|From a global history perspective, we intend to study shipbuilding labour around the world from World War II until the present. We will track the relocation of production and analyse its consequences to workforces in Europe, North and South America, and in East Asia from the 1980s onwards.
In analysing labour relations, labour conditions, composition of the workforce, workers’ recruitment, workers living conditions, labour cultures, labour conflicts, organization and leadership, shifts in production, the role of shipyards in national and international economy, governments policies and regulations and the social and economic effects of closures of shipyards, research sources utilised will be local, regional and national records of shipyard employers and shipyard unions, business records of individual firms, government records pertaining to the industry, local and national press and other media, interviews with government ministers, owners, managers and workers, and results of various surveys.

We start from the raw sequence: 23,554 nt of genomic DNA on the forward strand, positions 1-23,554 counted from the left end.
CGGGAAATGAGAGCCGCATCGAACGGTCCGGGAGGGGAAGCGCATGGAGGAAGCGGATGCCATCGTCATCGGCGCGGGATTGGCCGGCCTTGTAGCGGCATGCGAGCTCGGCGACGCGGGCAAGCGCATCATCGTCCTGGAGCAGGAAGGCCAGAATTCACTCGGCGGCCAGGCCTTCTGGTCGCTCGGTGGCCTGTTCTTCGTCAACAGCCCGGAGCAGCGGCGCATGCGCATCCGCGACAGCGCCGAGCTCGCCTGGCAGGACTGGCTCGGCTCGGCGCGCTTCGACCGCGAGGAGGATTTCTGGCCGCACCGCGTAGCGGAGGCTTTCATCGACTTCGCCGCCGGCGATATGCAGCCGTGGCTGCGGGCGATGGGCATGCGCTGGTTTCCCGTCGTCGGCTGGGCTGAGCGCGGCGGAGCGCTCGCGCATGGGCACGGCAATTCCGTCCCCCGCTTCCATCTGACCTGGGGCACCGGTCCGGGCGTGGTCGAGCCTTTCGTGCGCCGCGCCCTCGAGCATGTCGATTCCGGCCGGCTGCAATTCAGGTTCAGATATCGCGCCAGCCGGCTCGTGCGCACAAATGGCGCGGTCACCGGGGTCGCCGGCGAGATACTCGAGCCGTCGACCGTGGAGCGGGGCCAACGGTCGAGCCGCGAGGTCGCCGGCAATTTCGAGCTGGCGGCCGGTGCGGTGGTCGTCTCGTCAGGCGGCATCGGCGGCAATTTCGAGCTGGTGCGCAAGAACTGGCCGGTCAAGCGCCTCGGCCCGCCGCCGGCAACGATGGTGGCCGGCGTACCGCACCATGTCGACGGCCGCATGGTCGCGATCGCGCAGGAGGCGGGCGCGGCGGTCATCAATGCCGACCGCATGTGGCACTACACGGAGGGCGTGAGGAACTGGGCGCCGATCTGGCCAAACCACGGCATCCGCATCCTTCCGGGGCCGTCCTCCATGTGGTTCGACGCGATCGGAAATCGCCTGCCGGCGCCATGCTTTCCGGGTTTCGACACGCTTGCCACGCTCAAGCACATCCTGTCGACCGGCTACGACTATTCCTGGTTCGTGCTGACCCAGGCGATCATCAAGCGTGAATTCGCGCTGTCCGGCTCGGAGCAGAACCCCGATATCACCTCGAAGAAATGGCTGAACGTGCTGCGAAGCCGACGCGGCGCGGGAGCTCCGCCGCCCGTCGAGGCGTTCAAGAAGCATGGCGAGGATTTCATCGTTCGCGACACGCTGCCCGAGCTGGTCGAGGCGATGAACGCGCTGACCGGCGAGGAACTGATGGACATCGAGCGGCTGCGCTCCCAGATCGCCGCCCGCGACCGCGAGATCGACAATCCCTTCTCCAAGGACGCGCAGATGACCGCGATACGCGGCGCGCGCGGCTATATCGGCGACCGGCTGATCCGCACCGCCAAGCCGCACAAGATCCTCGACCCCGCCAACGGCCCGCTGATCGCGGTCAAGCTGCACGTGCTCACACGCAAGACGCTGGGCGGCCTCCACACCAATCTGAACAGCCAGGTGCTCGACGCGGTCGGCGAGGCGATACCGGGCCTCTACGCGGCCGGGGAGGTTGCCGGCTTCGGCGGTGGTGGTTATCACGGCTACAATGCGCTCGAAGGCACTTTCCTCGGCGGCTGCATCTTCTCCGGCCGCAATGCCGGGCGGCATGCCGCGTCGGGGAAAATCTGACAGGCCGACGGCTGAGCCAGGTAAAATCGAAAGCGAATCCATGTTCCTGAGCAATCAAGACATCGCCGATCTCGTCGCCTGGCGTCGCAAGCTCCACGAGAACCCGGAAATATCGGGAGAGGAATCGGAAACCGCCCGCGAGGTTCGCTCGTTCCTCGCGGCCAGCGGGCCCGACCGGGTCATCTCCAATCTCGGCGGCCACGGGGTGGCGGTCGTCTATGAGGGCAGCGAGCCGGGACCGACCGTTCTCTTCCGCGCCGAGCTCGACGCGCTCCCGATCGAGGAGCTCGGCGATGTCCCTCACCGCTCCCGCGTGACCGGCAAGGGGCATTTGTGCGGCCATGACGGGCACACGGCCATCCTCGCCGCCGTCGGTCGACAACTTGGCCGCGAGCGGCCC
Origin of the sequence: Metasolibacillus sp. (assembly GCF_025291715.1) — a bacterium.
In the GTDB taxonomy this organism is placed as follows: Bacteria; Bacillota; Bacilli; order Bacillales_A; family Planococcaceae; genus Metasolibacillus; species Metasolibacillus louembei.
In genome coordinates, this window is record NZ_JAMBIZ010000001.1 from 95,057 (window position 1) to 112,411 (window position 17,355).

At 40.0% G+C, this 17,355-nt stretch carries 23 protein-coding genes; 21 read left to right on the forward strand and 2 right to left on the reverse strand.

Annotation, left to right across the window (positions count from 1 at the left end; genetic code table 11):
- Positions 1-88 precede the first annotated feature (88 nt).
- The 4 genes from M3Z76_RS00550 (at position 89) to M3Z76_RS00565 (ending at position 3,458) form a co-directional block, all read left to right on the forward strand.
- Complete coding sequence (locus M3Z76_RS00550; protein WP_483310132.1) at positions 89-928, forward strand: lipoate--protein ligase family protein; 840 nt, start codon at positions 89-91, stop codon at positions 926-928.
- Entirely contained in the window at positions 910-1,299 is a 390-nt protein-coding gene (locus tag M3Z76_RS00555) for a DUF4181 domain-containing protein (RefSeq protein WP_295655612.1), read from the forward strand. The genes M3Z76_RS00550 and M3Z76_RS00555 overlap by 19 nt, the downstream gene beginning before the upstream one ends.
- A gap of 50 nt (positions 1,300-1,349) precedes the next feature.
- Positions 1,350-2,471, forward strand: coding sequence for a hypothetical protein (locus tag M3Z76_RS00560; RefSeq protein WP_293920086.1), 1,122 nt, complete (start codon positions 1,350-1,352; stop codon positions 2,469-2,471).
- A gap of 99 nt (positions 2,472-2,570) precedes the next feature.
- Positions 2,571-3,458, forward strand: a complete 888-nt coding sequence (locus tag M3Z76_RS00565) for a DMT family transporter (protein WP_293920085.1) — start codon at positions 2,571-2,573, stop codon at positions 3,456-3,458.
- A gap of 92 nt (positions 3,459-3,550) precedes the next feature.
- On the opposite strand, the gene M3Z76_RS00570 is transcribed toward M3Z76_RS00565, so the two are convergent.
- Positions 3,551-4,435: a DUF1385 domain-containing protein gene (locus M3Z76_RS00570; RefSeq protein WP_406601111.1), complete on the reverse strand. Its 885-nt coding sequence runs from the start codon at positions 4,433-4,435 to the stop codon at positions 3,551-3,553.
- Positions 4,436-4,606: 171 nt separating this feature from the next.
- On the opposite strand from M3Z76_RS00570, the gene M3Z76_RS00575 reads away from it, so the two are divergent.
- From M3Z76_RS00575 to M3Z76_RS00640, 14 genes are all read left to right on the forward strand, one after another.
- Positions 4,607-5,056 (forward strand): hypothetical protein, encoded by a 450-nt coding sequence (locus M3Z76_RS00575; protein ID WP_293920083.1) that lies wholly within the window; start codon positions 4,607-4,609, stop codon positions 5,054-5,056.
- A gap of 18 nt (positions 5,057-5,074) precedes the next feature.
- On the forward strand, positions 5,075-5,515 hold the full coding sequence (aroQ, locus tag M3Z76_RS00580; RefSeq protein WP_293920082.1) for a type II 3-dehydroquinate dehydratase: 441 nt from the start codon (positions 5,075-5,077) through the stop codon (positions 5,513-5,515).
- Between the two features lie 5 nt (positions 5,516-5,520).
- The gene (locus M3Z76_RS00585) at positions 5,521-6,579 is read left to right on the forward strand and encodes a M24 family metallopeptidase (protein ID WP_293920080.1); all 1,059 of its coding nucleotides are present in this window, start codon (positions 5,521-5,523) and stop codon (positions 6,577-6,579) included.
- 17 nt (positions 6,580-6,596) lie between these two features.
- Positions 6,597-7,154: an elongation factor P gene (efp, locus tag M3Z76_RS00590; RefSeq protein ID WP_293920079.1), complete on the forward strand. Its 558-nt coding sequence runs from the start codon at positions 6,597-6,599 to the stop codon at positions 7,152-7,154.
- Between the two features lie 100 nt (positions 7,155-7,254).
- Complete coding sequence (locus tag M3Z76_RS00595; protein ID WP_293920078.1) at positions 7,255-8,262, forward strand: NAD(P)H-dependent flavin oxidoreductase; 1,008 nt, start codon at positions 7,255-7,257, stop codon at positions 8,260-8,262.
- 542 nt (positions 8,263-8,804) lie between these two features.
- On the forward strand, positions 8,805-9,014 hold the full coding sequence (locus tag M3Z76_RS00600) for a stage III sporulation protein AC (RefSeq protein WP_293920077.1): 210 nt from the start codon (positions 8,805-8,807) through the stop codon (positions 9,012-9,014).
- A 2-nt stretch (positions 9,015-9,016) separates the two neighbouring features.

The proposal is a global labour history project, under the initiative of the International Institute for Social History, Amsterdam, following the approach of earlier comparative studies on the history of dock workers and on the history of textile workers (Davies et al. 2000; Heerma van Voss et.al. 2010). The model will be the Collective Research Model (http://www.iisg.nl/publications/prolegom.pdf, p. 21 ).